So she has to make a choice: an impossible one. She can save her marriage to Ian and save the heartbreak of losing her daughter Hannah with one decision: she can choose never to have Hannah. With this, Villeneuve ambiguously asks us as an audience, “What would we do?”. Would you choose never to have a child? Would you miss out on 13 years of memories, experiences, and love? Is the heartbreak of losing your daughter and husband worth never having your daughter in the first place? 

Dune: Part Two is missing the complicated moral questions that help make Arrival interesting

These complicated moral questions are omitted from Dune: Part Two. Paul and Louise are omnipotent creatures, but Louise is given an impossible task while Paul isn’t. There is a common phrase used when attempting to dissect the powerful: “What do you give someone who has everything?” and in ArrivalVilleneuve sets a difficult question to his all-powerful protagonist, while In Dune: Part TwoVilleneuve fails to set Paul a tangible enough question that make audiences care about the outcome. Paul becomes almost despotic, a pre-eminently powerful messiah character, and his victory – and whatever victory will no doubt occur in an eventual third Dune installment – becomes a foregone conclusion. The breath audiences have held for four and a half hours of this stunning, gargantuan spice opera can be let out with a sigh. It’s all too easy and too simplistic for audiences to find an emotional root. 

Timothée Chalamet and Zendaya in Dune: Part Two
Timothée Chalamet and Zendaya in Dune: Part Two. Image courtesy of Warner Brothers.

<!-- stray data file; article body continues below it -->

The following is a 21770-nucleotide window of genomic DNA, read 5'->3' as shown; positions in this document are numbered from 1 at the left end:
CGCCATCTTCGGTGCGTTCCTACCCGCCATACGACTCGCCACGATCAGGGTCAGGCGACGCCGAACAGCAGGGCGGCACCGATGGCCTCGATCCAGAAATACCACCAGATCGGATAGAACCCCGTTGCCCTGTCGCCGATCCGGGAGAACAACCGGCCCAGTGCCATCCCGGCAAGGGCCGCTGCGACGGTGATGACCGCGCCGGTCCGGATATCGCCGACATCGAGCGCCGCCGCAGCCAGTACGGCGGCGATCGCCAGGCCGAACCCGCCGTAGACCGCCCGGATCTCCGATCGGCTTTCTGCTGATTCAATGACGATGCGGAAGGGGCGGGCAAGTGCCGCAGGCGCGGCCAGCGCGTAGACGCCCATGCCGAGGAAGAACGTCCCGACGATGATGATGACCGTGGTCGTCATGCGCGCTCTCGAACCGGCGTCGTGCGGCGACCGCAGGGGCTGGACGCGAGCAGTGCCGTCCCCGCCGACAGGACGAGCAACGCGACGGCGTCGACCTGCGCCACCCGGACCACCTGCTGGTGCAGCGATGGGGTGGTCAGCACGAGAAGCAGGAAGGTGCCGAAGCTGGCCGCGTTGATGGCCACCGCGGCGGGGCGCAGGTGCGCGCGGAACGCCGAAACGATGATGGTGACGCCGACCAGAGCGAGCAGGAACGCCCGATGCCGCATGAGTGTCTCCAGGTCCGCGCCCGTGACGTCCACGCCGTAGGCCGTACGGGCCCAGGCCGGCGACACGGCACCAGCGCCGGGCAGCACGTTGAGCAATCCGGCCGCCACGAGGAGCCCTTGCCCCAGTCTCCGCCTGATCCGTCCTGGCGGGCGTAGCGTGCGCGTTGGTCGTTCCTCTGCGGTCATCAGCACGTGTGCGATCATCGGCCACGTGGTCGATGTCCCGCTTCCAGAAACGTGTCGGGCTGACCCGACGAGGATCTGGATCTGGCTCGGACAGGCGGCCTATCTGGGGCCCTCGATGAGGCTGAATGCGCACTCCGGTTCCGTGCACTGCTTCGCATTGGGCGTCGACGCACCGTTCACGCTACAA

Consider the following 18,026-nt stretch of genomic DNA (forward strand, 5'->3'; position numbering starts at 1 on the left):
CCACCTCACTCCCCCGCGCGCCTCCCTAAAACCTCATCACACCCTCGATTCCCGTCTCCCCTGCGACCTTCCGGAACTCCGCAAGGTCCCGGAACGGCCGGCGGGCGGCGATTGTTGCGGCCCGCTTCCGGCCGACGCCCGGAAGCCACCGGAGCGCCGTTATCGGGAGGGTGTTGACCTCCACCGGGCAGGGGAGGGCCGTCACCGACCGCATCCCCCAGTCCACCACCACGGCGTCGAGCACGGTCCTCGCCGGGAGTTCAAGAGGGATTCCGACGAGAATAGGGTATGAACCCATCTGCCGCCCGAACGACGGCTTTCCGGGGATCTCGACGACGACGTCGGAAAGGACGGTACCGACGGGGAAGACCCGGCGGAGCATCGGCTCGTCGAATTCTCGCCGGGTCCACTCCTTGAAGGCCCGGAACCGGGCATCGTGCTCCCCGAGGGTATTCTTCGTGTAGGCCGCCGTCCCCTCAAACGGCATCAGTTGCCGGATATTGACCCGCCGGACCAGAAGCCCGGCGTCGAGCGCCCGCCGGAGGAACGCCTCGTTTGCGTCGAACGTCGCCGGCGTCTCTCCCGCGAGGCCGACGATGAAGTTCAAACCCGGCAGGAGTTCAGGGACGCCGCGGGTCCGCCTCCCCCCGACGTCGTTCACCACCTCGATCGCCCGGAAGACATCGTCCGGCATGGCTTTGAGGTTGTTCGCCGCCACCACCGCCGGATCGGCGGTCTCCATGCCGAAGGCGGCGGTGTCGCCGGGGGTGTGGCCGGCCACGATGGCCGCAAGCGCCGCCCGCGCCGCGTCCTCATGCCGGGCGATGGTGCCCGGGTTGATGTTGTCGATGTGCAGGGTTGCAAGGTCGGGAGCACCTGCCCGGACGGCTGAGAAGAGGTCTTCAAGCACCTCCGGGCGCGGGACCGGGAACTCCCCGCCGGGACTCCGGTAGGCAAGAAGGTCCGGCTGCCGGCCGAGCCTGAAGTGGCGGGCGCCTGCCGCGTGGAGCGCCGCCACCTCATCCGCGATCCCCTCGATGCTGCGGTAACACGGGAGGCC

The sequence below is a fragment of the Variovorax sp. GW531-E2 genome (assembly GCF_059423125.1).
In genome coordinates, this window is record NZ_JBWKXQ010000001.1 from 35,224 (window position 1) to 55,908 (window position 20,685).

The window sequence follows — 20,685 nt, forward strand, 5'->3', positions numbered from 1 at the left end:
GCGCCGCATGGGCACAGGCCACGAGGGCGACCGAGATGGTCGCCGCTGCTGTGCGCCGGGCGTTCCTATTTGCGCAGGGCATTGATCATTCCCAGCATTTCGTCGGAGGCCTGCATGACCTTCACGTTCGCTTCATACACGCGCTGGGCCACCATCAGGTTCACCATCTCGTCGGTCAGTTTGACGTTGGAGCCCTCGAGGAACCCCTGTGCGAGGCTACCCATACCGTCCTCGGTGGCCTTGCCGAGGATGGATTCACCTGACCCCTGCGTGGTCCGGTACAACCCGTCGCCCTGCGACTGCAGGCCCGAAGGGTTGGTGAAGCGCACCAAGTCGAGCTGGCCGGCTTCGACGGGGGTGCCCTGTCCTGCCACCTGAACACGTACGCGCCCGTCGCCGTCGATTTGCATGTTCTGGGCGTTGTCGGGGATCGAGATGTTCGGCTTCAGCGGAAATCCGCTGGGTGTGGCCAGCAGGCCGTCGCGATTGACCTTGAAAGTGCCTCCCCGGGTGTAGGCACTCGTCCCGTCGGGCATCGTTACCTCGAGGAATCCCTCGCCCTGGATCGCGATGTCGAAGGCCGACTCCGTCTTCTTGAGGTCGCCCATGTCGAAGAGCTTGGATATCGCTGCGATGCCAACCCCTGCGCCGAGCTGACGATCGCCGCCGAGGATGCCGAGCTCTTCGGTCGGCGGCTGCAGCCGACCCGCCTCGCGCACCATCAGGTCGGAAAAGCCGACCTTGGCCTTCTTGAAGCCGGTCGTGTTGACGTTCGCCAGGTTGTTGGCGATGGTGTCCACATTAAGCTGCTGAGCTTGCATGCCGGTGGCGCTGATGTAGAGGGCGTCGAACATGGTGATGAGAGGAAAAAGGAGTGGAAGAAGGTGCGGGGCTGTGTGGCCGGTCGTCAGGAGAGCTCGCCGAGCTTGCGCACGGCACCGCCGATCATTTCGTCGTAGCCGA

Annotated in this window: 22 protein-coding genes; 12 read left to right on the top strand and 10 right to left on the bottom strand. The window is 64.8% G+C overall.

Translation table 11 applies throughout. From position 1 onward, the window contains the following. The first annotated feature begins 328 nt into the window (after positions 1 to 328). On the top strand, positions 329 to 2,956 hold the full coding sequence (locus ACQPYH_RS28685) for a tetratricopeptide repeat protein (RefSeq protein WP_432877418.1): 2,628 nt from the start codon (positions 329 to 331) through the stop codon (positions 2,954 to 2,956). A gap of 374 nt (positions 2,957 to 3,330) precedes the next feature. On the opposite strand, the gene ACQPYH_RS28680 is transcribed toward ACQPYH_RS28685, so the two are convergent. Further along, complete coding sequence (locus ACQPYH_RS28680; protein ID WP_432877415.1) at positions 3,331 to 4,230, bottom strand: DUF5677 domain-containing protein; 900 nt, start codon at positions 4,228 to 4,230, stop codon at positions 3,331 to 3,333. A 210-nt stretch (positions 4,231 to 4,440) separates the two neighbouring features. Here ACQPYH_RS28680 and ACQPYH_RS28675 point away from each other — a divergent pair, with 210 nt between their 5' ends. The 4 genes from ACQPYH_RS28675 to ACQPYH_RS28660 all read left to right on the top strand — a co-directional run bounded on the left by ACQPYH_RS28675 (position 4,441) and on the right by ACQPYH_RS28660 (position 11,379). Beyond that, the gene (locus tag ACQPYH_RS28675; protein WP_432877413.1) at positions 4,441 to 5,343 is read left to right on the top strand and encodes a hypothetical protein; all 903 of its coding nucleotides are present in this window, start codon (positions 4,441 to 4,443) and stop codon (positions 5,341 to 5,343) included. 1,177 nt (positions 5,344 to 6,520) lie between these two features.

Perhaps Villeneuve is trying to infer a similar question that Arrival poses with Paul sacrificing his relationship with Chani as he marries the emperor’s daughter for political power. But their relationship is bland; all their chemistry washed away in the desert sun, and their spice was absorbed by Arrakis. The supposed sacrifice has no emotional weight because we have no investment in their relationship, while the potential sacrifice of Hannah is presented as a much more difficult emotional process. 

Arrival discusses the concept of the Zero-Sum Game. It is a gaming theory where everybody wins as the product of a sum, equating to both parties getting an equal amount. Louise, having the ability to see through the binary of time, has that emotional responsibility and is presented to the audience as equal, her turmoil matching her strength. Paul, whose power is presented as autarchic, is given too little. Not only does it make the finale emotionally stagnant and arguably moot, it makes the character of Paul much less compelling.

It is an almost wilful misinterpretation of the famous quote from Spider-Man; “with great power comes great responsibility.” This might all be completely redundant with an eventual Dune: Part Three, if that film becomes critical of Paul and his choices made here, a film that may even turn this narrative choice into a villain origin story with Paul as an anti-hero. But with what is presented to us in Dune: Part Two, there is a lack of criticality aimed towards Paul that can’t be ignored in favor of what future installments may or may not have planned.  

Dune: Part Two removes the complexity from Paul

Films are powerful tools in tackling oppression because they indict those in power, and when films refuse to engage critically with the bourgeoisie, what purpose do they serve? Paul’s hubris and flaws in Dune: Part One and his refusal to embrace the chosen one legacy thrust upon him in this is what made him a complex character. To remove his complexity is to remove the audience’s interest. Now that he’s a genie sprung from the lamp of familial oppression, his victory rings hollow, and the character has no value to audiences anymore. After all, when you’ve got everything, don’t you have nothing?

Dune: Part Two is now in theaters.

Does Dune: Part Two’s ending strike you as similar to Arrival? Do you agree with Connor about the major difference? Let us know by connecting with us on X @MoviesWeTexted.